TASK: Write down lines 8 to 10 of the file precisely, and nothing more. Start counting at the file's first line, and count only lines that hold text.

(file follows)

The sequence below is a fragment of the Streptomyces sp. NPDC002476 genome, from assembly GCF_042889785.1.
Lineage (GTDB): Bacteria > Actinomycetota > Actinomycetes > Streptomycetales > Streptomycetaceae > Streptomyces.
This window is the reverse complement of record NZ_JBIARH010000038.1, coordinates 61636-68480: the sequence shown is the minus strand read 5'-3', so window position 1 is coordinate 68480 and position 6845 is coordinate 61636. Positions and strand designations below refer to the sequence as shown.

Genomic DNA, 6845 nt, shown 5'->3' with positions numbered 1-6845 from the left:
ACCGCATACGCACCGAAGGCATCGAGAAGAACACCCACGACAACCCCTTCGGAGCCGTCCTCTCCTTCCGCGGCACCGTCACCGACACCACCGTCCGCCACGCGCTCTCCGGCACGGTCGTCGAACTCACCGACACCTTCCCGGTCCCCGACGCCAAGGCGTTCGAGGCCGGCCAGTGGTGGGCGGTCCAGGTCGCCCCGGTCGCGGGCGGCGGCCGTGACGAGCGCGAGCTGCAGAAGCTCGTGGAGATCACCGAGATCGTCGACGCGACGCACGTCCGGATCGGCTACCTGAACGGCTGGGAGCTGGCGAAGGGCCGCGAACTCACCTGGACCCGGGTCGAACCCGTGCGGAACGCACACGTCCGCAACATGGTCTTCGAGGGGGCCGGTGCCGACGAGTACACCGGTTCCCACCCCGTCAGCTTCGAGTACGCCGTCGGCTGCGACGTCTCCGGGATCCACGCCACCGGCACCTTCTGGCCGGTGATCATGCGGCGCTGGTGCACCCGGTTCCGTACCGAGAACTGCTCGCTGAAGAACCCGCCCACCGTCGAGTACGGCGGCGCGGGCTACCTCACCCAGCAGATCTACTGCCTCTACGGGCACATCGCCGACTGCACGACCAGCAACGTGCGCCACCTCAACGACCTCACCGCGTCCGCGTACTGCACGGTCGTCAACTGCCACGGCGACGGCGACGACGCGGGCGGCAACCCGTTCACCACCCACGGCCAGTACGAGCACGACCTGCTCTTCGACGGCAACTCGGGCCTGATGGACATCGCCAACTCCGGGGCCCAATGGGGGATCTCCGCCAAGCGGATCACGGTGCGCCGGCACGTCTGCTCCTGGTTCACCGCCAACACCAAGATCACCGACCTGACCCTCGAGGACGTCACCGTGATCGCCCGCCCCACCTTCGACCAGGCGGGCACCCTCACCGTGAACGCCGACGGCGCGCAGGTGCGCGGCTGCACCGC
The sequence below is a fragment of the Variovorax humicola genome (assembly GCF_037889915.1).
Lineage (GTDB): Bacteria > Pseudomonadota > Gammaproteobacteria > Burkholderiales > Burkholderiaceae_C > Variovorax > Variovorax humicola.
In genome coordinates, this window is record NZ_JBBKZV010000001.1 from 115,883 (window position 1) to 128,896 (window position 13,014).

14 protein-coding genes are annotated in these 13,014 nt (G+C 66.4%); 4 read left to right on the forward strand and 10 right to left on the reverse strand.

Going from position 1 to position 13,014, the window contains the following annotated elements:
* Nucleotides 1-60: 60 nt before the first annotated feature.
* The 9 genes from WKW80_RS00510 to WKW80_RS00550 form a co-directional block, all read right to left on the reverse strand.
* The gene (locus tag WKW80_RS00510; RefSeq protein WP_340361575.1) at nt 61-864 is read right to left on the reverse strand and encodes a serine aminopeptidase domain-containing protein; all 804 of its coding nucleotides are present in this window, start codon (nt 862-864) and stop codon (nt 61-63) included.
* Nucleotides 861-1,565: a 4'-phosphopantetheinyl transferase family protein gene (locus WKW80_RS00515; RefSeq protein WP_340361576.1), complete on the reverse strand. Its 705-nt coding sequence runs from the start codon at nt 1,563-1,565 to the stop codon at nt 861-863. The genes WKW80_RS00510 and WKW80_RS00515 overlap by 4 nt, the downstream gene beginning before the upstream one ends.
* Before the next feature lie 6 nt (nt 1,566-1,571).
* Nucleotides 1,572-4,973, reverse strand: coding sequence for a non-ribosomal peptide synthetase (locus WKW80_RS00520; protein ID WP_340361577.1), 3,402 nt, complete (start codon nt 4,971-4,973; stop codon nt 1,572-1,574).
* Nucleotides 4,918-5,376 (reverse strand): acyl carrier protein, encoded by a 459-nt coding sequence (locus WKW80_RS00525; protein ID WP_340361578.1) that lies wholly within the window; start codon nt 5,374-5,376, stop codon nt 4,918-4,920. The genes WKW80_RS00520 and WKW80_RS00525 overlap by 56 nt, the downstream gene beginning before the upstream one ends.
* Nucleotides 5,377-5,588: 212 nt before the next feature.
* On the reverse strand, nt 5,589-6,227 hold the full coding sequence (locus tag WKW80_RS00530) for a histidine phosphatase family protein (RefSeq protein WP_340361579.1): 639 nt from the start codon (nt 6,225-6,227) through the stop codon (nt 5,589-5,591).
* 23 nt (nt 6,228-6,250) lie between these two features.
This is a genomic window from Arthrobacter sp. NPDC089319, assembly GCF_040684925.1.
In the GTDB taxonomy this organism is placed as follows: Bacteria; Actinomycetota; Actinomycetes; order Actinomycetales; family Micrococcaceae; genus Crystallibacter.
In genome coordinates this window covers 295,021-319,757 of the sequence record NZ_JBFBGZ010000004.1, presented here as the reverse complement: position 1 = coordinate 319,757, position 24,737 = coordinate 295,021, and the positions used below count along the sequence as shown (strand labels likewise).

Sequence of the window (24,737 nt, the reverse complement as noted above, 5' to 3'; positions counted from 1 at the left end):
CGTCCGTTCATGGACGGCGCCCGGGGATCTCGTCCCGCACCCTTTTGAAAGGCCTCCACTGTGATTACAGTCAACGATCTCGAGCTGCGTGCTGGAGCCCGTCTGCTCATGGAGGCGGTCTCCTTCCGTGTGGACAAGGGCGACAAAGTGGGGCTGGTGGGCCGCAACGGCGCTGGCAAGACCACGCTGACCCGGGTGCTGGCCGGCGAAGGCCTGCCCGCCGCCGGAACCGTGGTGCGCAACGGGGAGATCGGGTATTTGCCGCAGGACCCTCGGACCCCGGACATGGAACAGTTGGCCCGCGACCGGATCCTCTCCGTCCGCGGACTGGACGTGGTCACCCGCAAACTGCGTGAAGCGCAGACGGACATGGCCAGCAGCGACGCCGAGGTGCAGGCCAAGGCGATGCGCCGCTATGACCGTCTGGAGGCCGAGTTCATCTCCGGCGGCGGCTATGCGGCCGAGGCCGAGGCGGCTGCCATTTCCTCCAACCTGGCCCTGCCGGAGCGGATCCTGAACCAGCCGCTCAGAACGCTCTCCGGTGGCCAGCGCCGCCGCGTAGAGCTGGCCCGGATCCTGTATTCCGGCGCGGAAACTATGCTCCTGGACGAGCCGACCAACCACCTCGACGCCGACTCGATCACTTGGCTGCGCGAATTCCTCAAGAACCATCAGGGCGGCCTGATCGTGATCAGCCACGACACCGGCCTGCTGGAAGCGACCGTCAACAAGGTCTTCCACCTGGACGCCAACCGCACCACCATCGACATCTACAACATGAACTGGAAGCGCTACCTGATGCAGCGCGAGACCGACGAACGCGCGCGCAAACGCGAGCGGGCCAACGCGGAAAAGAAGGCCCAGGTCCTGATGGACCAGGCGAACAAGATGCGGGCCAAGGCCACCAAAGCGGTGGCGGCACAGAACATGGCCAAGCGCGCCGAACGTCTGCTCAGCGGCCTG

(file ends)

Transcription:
In genome coordinates, this window is record NZ_JBBKZV010000001.1 from 115,883 (window position 1) to 128,896 (window position 13,014).

14 protein-coding genes are annotated in these 13,014 nt (G+C 66.4%); 4 read left to right on the forward strand and 10 right to left on the reverse strand.

Going from position 1 to position 13,014, the window contains the following annotated elements: